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France: New Law on Participation of Citizens in Functioning of Criminal Justice and Adjudication of Minors

(Oct. 3, 2011) Law 2011-939 of August 10, 2011, on the Participation of Citizens in the Functioning of Criminal Justice and the Adjudication of Minors, was published in France's official gazette of August 11, 2011, after the Constitutional Council validated most of its provisions. (Loi no. 2011-939 du 10 août 2011 sur la participation des citoyens au fonctionnement de la justice pénale et le jugement des mineurs, LEGIFRANCE.)

The constitutionality of certain provisions of the Law had been challenged before the Constitutional Council; in particular, some of the provisions relating to minors. There were concerns that they violated the fundamental principles of juvenile justice: the use of specialized courts, mitigated criminal responsibility due to age, and priority placed on educational rather than law enforcement measures. The Council found four articles of the Law unconstitutional, and those articles were deleted from the Law. (Conseil Constitutionnel, Décision No. 2011-625 (Aug. 4, 2011).)

The main objective of the Law is to associate French citizens with the judging of particular offenses. Some of the provisions of the Law are only applicable in certain parts of France from January 1, 2012, to January 1, 2014, as an experiment. After that time, they will become applicable throughout the entire French territory (Loi 2011-939, art. 54). The citizens will be chosen from a list of citizens registered for voting in the jurisdiction of the competent court, prepared by the mayor of that jurisdiction after a drawing (id. art. 1). The Law includes a provision prohibiting discrimination against the citizens who participate in judging the offenses set forth by the Law or who are jurors (id. art. 9).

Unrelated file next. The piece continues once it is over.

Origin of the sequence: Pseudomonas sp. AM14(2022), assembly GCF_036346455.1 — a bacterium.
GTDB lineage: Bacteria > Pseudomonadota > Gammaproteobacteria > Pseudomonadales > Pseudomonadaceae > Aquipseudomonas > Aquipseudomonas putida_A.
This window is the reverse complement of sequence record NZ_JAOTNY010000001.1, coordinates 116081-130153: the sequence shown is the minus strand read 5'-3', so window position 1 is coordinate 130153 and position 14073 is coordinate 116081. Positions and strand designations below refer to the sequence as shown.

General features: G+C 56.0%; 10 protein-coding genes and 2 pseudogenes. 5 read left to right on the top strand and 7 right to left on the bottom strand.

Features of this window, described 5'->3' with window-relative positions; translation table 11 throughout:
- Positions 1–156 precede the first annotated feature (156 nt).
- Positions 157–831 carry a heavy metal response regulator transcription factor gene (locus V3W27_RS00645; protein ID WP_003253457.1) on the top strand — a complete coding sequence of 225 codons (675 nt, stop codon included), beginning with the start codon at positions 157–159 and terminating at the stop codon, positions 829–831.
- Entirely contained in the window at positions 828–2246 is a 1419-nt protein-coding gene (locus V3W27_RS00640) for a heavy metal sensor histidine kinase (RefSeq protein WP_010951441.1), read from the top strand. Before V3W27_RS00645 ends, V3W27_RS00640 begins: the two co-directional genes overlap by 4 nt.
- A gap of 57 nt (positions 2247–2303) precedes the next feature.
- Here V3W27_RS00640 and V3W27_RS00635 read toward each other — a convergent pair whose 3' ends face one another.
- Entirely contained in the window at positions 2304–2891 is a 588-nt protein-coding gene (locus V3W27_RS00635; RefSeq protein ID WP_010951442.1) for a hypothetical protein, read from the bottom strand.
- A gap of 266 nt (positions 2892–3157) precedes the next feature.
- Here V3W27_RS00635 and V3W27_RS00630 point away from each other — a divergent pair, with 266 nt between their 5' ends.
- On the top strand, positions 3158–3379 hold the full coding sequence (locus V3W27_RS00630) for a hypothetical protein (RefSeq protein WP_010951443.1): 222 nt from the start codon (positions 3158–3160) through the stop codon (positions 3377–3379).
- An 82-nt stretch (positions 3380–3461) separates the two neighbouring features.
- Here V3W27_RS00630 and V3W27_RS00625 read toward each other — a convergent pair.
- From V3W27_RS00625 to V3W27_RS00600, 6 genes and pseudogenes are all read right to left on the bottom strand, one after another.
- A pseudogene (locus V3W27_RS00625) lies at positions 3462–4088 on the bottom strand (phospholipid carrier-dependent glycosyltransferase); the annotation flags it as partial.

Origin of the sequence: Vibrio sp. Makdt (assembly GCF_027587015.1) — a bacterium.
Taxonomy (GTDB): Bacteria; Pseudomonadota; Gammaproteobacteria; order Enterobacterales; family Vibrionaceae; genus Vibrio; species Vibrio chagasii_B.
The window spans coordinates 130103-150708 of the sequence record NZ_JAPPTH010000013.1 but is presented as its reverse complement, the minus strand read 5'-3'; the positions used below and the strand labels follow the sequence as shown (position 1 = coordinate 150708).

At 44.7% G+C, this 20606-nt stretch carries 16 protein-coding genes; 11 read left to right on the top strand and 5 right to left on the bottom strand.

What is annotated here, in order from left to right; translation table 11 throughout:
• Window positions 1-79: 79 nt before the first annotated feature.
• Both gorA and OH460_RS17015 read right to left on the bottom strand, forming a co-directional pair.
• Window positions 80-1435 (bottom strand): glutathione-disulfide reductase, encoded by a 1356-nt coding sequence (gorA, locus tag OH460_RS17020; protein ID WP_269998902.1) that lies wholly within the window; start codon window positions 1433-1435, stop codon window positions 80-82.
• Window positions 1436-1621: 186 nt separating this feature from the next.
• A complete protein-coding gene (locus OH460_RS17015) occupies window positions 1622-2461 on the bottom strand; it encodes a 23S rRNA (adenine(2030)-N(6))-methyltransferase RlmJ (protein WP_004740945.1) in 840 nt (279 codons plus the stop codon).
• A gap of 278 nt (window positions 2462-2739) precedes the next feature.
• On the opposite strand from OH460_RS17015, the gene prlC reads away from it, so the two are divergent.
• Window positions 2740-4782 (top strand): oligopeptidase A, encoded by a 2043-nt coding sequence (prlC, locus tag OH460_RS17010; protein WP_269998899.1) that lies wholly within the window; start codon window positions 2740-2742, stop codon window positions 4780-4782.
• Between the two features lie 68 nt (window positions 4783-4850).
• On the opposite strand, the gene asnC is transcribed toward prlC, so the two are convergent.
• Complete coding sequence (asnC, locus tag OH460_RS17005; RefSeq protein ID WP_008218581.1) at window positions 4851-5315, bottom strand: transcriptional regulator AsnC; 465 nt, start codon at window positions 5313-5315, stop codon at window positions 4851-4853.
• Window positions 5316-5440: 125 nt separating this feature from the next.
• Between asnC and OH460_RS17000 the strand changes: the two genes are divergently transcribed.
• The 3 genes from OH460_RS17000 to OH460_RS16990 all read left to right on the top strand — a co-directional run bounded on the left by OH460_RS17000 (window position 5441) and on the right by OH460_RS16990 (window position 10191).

French criminal law distinguishes three categories of offenses. In broad terms, crimes are a few very serious offenses such as murder and rape; délits are less serious offenses such as theft, fraud, assault, and involuntary homicide; while the last category, contraventions, include a large range of regulatory offenses often of strict liability. The tribunal de police has jurisdiction over the contraventions, while the tribunal correctionnel deals with the délits. Appeals from judgments of both these tribunals are heard by the chambre des appels correctionnels. The cours d'assises have jurisdiction over crimes. The cour d'assises comprises three judges and several lay jurors.

Two citizens will sit with the three-judge panel in the tribunal correctionnel and the chambre des appels correctionnel to judge violent assaults on persons punishable by five to ten years of imprisonment. They will participate in the determination of the qualification of the facts, the culpability of the defendant, and the sentence (Loi no. 2011-939, arts. 1, 5). In the cours d'assises, the Law decreases the number of jurors from nine to six in the first instance and from twelve to nine in appeals cases. The jury and a three-judge panel deliberate together. Defendants must be found guilty by at least a majority of six votes in the first instance and eight in appeals. The aim of this measure is to expedite the judgment of these cases (id. art. 13).

Another objective of the Law is to improve the efficiency of the judgment procedure concerning minors. A tribunal correctionnel to judge minors 16 years old and above who are repeat offenders has been created. In addition to two professional judges, it will include a juvenile judge (id. art. 25). The Law also institutes the compilation of a single personality file for each juvenile delinquent that will include all the information gathered through various criminal investigations and procedures (id. art. 28).

Finally, in the chambers of appeals or tribunals in charge of the implementation of sentences, two citizens will sit with the three judges to examine parole requests or their revocation, for all sentences above five years of imprisonment (id. art. 15).